Keith, Camilla and David are joined by Craig Bennett, who started his new job as CEO of the Wildlife Trusts just as lockdown began. Craig explains what a herd of four bison are doing in the Kent countryside; what his previous job as CEO of Friends of Earth taught him about effective campaigning; and why he’s less than impressed with the government’s talk of a Green New Deal. Recorded July 2020
18. We raised over £100m in six weeks – Ellie Orton, CEO, NHS Charities Together
As Captain Sir Tom Moore receives his knighthood from the Queen, the Good Charity Bad Charity team hear from the head of the charity he raised £33 million for: NHS Charities Together. Ellie tells the team how she’s coping with the rapid expansion of her organisation during Covid-19. This episode was recorded in July 2020.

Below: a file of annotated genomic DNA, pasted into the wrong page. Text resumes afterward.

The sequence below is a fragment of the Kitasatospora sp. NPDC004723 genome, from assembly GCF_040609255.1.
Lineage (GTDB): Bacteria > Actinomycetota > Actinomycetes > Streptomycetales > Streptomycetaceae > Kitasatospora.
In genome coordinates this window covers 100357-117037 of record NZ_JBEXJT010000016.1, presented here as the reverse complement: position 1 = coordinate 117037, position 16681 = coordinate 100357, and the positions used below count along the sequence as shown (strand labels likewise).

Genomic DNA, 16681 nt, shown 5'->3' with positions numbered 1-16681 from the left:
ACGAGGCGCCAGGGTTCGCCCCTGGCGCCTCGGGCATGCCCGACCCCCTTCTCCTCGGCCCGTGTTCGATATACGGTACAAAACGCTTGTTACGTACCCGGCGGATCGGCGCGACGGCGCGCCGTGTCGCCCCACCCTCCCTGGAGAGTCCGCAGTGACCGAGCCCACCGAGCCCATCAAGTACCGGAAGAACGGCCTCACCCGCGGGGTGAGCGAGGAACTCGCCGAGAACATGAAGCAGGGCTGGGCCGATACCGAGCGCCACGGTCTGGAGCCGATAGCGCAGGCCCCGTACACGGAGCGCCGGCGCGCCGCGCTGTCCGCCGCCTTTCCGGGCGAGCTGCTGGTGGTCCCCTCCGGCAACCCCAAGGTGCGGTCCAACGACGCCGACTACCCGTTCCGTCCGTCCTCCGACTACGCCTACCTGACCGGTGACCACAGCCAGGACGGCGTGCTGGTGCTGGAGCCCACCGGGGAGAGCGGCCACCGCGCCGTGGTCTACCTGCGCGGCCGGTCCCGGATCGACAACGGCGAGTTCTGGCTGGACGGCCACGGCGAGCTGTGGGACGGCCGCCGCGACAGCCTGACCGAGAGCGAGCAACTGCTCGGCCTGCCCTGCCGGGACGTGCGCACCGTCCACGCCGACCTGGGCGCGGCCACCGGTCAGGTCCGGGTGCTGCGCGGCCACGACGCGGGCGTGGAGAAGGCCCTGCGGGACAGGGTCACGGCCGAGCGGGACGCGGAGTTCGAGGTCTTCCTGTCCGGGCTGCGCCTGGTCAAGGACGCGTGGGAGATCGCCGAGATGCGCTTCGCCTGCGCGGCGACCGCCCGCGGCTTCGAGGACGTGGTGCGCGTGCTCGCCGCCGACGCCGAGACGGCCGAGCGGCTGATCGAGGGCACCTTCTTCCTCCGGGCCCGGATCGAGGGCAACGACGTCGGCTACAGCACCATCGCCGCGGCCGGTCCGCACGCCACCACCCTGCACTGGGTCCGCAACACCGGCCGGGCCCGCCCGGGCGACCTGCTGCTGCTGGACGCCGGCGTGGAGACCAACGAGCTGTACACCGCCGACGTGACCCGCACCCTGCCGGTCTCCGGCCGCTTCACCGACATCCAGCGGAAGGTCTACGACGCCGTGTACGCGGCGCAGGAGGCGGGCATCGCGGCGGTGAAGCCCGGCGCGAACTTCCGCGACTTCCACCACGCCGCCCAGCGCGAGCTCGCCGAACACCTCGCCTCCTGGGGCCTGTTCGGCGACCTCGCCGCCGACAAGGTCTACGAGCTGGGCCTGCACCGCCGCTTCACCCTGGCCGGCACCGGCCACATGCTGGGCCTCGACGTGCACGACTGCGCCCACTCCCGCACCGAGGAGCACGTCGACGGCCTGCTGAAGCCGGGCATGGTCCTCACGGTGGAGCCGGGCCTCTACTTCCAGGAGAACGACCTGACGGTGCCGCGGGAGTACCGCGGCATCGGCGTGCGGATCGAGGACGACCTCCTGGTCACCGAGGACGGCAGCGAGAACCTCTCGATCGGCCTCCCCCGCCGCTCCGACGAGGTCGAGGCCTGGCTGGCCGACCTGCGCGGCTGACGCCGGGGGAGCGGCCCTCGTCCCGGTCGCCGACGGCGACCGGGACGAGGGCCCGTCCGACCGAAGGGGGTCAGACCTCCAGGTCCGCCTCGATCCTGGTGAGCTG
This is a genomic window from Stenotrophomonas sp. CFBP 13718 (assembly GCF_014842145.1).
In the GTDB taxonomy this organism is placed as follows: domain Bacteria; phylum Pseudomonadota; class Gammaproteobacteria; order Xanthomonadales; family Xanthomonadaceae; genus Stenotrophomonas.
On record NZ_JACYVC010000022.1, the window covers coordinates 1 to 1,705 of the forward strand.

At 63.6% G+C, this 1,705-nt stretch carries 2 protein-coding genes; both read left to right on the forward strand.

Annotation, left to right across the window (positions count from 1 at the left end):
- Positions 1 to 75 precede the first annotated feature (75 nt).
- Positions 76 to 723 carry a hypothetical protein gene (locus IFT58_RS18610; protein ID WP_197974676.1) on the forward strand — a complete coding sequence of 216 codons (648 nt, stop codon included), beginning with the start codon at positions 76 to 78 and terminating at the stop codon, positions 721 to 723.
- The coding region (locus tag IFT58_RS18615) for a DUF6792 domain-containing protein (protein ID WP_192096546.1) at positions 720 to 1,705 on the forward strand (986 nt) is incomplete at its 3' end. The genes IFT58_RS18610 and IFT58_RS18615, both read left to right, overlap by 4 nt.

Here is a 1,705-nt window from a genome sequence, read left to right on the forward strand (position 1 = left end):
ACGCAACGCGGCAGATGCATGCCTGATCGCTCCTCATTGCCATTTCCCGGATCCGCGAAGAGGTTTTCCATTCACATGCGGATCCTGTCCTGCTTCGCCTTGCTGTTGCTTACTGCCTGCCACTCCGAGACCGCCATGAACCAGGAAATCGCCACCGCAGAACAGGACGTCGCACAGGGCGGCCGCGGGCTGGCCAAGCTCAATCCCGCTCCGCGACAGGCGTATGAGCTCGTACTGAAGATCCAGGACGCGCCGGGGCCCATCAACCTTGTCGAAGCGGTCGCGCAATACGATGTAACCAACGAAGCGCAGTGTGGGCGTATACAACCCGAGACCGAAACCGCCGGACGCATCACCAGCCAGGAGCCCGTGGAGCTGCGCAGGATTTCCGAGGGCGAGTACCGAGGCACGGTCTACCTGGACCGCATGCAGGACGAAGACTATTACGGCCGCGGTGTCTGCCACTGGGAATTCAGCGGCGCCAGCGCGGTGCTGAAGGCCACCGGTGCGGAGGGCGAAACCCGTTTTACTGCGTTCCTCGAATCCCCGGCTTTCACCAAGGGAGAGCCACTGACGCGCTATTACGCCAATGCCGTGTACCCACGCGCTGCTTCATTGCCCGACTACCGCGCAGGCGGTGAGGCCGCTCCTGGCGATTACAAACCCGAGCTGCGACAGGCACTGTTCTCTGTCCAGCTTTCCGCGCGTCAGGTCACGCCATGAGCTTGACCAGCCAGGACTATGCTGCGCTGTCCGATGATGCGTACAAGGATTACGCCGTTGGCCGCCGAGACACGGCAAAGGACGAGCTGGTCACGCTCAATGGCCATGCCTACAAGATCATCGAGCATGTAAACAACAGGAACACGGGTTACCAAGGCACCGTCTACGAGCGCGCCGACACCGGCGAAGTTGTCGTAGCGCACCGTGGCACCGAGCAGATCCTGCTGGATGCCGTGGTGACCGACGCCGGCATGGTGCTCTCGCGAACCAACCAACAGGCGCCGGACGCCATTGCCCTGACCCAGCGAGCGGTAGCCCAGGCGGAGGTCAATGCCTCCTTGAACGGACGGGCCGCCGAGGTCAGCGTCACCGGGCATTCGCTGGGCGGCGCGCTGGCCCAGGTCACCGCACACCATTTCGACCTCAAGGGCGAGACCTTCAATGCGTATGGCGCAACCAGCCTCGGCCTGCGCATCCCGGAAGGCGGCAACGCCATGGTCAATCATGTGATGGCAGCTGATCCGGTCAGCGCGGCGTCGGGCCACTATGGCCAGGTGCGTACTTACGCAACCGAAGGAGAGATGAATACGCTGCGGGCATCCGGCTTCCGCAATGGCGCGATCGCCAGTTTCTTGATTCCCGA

17. The desire for connection and the liveness of what we provide is what’s being missed – Aidan Lang, General Director, Welsh National Opera.
Aidan Lang tells the Good Charity Bad Charity team that running a world-beating opera company is a challenge at the best of times, but surviving the effects of Covid-19 has made him re-assess what the audience wants. This episode was recorded in June 2020.
16. We’re Seeing Reverse Darwinism; organisations which were the strongest a year ago are now the most challenged – Paul Streets, Chief Executive, Lloyds Bank Foundation
The GCBC team are joined by Paul Streets, Chief Executive of the Lloyds Bank Foundation, to discuss how his organisation is responding to the challenges of Covid-19, and whether the crisis could lead to a new economic settlement. This episode was recorded in May 2020.